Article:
FOUNDATION: Unit III. Human Rights in International Law 6 of 7

Treaties and Sovereignty

Tension exists between efforts to advance global human rights and concerns about effective sovereignty. International human rights norms internationalize what used to be a state's internal affairs. When states consent to treaties, they agree to internationalize subject matter covered by treaties. Discussion by outsiders is always permitted. Other international action may be allowed, depending on the wording of the treaties.

For example, Europe is more willing than the US to sacrifice aspects of sovereign control, giving an important role in protecting human rights to international organizations and even to international courts. The US, compared to European states, is more protective of a broad and almost absolute notion of state sovereignty and is more willing to act unilaterally. But both the US and Europe are party to many important treaties.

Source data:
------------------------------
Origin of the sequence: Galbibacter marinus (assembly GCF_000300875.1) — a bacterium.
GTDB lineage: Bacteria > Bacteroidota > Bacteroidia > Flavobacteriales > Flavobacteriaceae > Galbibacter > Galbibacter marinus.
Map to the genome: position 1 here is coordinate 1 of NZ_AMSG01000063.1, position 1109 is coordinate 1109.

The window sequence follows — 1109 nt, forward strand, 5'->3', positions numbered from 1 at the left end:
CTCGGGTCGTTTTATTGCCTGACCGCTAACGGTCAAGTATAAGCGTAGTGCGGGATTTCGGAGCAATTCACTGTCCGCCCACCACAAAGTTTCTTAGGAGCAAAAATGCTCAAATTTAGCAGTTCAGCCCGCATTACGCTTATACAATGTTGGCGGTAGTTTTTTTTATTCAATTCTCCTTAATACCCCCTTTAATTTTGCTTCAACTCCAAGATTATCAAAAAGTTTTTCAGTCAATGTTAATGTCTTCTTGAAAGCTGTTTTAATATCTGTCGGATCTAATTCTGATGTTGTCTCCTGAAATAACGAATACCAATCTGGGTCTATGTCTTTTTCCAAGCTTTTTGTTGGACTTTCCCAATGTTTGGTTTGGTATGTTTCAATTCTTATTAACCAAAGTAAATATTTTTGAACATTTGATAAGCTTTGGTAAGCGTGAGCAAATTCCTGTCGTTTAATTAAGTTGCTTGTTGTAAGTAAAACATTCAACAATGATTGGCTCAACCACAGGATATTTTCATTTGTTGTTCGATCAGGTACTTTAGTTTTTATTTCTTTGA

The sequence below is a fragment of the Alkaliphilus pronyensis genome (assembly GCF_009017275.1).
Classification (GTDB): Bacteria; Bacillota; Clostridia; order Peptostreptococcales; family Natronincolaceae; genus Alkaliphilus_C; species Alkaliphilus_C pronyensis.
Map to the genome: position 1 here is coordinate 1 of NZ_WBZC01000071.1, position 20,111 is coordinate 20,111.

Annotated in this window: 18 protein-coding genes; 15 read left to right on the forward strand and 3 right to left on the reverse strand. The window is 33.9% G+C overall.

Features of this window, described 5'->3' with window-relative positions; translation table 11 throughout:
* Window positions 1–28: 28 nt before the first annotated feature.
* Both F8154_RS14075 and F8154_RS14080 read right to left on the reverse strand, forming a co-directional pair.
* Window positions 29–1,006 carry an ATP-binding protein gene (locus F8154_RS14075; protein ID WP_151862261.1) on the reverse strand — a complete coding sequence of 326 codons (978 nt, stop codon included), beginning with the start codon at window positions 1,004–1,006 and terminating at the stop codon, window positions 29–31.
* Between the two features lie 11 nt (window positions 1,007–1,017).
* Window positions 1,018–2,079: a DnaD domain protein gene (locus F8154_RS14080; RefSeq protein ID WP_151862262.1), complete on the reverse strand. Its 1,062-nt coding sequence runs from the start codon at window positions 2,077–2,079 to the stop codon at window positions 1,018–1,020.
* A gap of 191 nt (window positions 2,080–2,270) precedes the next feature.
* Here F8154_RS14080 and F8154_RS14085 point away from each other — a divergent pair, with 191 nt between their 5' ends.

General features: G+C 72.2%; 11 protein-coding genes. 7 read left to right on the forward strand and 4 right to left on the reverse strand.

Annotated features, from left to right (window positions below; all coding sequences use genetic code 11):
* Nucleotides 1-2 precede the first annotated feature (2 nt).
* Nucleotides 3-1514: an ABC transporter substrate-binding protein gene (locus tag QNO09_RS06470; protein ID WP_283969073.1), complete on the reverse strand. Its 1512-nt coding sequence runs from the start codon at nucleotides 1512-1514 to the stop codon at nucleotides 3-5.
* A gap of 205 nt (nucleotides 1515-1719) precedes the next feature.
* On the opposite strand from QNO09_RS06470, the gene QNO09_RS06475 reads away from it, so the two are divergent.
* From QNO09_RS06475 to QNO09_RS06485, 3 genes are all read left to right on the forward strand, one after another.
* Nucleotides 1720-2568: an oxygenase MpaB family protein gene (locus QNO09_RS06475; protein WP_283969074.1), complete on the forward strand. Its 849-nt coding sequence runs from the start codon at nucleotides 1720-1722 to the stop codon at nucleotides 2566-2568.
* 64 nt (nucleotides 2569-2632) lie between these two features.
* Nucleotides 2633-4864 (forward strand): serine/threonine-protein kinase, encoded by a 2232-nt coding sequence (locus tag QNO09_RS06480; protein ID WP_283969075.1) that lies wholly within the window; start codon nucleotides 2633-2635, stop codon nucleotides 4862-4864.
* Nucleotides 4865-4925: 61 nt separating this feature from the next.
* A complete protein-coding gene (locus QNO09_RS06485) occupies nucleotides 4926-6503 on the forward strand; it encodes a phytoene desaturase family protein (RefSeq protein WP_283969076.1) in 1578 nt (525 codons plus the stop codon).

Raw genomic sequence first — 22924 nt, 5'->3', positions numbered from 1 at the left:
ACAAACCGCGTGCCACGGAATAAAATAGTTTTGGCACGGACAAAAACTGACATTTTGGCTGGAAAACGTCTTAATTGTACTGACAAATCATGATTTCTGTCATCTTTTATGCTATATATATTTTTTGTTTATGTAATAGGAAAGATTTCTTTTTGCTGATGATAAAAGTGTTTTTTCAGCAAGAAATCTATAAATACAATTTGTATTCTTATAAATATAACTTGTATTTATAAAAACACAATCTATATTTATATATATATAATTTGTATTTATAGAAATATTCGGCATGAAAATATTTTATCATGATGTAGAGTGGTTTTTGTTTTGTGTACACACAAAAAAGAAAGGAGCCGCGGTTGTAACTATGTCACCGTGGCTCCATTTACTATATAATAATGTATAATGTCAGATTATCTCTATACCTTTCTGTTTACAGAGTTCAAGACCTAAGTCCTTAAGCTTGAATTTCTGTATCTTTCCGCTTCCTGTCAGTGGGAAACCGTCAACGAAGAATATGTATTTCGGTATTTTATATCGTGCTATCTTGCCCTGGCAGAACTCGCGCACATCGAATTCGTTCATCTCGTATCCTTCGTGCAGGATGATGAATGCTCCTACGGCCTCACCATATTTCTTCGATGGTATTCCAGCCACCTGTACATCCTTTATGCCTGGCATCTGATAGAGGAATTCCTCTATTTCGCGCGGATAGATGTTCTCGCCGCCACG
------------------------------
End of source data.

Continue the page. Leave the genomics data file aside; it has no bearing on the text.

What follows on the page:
Consent is a key principle in international law. In legal principle (as compared to political fact), states can’t be coerced into membership to treaties. They freely choose to take on the obligations a treaty imposes on them. Human rights treaties limit sovereignty, but these treaties are created through an exercise of that same sovereignty. States use their power to set limits on themselves, consenting to rules that limit their freedom of policy-making for the sake of protecting the human dignity of their citizens.

The United States has never ratified the treaty on the Rights of the Child. Should the rest of the world community respond in any way?

Are there areas in your own life in which you give up some freedoms to make the community better or safer? For example, does the Patriot Act affect you?

Ben Franklin said anyone who was willing to give up liberty in exchange for security deserved neither liberty nor security. Do you agree? Why?

US Senate: Treaties
Wikipedia: USA Patriot Act